“If I could wish one thing for Christian leaders, it would be a thicker skin.”
That was some of the wisest counsel I ever received. It came early in my ministry.
Members of flocks might wish shepherds were more sensitive to their needs. But the reality is, when shepherds find their sheep can bite like wolves, they easily become too defensive to act in their own best interests, let alone that of their flocks. This is true not only of pastors, but Christian leaders of all sorts.
I wrote recently about our culture of cynicism. Christian leaders expect to be ridiculed outside the fold, but when it happens on the inside it can lead to alienation and burnout.
Scripture has much to say about cynicism. From the very beginning cynicism has been one of the adversary’s most effective tools. You can hear the mocking tone in the serpent’s question of Adam and Eve: “Did God actually say, ‘You shall not eat of any tree in the garden’?” The serpent skillfully makes God’s command seems utterly ridiculous, leading the woman to caricature God’s command further by adding something God did not say, “neither shall you touch it” (Gen. 3:1-3).
Cynicism reduces and reframes truth so we can more easily dismiss it and willfully go our own way. All of Adam and Eve’s subsequent sons and daughters have paid dearly for the serpent’s cynical bite into their innocence.
What can a leader do?
We must remember it was cynicism that hung a blameless savior on the cross, not realizing this “King of the Jews” could have stopped the process at any time. We who lead should not be taken aback when Christian ministry provokes echoes of that same cynicism.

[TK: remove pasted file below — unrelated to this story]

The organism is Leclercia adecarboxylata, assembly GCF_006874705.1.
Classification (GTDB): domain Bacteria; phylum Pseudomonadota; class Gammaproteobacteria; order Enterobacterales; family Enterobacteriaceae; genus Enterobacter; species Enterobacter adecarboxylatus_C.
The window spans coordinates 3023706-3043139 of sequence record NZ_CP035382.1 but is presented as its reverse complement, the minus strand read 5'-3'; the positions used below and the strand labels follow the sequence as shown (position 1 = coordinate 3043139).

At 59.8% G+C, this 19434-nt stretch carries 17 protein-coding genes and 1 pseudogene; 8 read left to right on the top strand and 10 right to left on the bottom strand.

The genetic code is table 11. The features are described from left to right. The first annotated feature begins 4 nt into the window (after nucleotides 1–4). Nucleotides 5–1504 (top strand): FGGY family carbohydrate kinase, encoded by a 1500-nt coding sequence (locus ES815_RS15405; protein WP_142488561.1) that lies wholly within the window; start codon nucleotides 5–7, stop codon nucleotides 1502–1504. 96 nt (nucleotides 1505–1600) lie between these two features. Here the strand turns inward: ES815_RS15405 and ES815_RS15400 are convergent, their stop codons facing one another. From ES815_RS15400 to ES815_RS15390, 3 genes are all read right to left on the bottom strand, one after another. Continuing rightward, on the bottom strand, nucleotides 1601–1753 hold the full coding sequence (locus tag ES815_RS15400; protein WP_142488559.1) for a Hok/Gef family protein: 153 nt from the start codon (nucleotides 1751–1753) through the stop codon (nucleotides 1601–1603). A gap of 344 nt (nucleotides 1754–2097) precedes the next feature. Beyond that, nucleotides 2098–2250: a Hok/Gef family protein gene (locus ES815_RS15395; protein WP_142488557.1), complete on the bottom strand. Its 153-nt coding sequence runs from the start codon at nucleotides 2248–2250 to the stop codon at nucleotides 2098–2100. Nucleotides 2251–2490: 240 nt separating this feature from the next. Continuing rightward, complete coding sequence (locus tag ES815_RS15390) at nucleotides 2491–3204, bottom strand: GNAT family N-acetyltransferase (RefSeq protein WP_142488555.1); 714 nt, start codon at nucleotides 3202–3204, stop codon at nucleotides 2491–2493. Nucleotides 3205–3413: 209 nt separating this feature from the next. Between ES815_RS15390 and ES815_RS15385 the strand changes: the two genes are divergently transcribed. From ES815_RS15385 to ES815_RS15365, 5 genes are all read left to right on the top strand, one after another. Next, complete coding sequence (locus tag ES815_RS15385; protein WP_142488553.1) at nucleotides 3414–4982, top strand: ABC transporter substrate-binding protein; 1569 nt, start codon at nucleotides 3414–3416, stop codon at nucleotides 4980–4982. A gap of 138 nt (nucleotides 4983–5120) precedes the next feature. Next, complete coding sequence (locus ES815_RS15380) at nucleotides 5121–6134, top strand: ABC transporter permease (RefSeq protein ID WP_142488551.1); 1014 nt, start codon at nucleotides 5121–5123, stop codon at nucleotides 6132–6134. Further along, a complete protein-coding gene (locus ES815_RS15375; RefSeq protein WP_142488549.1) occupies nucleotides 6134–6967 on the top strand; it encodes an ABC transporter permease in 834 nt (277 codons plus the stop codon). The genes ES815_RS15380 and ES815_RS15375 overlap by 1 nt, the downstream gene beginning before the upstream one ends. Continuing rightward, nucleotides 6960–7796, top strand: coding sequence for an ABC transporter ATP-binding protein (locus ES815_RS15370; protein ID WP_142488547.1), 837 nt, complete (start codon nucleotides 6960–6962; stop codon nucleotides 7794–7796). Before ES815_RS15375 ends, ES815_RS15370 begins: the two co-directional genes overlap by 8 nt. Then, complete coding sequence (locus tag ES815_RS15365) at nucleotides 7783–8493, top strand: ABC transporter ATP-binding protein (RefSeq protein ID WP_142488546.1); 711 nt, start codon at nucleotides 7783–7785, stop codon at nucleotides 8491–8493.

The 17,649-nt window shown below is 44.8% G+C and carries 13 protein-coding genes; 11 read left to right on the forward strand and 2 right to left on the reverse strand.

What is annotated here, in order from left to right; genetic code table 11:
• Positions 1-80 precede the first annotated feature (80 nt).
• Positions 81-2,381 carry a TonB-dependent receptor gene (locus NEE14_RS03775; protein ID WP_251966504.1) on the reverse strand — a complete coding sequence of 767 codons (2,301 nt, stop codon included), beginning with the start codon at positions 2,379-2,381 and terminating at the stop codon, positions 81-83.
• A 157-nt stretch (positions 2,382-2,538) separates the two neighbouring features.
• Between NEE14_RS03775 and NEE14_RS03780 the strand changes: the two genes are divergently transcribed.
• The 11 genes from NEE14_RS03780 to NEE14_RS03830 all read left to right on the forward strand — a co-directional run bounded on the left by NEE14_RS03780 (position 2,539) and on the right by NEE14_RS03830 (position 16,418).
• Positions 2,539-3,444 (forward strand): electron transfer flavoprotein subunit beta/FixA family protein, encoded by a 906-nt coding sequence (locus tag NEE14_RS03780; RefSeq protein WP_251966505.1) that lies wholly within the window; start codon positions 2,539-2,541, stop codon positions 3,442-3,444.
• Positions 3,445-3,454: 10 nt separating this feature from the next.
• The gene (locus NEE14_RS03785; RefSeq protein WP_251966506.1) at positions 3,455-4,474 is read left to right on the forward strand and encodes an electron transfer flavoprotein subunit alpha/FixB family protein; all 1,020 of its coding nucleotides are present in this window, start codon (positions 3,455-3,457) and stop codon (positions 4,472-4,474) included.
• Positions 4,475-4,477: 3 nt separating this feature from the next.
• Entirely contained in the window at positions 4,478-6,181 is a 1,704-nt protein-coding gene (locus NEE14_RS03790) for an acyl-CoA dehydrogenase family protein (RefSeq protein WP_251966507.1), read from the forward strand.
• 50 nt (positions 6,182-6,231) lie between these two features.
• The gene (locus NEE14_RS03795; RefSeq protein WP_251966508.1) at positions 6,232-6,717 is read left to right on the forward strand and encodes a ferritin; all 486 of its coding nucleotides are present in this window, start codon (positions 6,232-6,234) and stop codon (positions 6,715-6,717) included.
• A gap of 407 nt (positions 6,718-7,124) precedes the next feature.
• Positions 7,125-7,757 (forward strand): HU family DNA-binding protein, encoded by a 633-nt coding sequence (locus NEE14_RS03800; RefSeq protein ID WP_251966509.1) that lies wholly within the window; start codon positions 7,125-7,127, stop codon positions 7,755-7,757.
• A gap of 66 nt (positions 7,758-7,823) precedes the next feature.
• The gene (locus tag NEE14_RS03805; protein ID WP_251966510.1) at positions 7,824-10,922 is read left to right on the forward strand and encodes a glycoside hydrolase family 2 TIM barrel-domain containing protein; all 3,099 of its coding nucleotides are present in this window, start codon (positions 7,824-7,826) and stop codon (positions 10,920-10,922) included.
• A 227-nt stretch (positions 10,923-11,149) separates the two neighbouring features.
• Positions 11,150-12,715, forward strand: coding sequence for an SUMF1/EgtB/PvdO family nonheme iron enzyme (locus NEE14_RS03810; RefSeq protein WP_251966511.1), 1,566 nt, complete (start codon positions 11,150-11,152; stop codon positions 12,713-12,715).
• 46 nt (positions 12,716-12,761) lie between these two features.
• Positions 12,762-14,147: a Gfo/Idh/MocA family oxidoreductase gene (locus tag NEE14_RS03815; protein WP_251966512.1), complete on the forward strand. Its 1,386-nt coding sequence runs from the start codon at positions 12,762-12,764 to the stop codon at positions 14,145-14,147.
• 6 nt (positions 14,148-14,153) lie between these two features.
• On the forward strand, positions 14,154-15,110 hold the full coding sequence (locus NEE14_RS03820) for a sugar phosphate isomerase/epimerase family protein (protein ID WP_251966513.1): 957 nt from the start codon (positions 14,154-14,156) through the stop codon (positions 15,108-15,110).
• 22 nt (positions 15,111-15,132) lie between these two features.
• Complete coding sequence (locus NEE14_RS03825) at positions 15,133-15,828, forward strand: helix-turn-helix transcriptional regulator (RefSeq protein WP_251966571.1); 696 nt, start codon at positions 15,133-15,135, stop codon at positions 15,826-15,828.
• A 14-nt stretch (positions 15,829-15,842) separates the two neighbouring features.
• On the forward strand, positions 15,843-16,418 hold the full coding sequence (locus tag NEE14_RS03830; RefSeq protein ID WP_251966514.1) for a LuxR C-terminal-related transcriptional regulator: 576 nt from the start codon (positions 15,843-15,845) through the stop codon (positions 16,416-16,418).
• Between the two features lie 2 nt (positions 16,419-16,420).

We must not be surprised when cynicism surfaces within our own Christian circles. Our sheep, like us, are in process, are being transformed. Perhaps one of the most important lessons of the book of Acts is that sin, failure, rebuke and rebellion are the realities of the Christian church. God wants to use these things in the life of the church to help us all grow. Cynicism tries to shortcut that process and deny the truth.
In these times in which we live, Christian leaders must move counter to the tide. Proverbs warns repeatedly that anyone who takes on mockers “invites insults.” Mockers “resent correction, so they avoid the wise” (Prov. 9:7, 15:12). It is part of a leader’s job to challenge a culture of cynicism and to take the guff for it. The leader must set the pace and nurture a mutually supportive atmosphere within the ministry by resisting the temptation to ridicule and mock. Humor is a powerful tool in a leader’s hands. A few wry words can reduce tension and ease the friction in the room. Yet that humor can easily be used at others’ expense.
In the words of one of the world’s greatest leaders, “When you talk, do not say harmful things, but say what people need – words that will help others become stronger. Then what you say will do good to those who listen to you” (Eph. 4:29 NCV).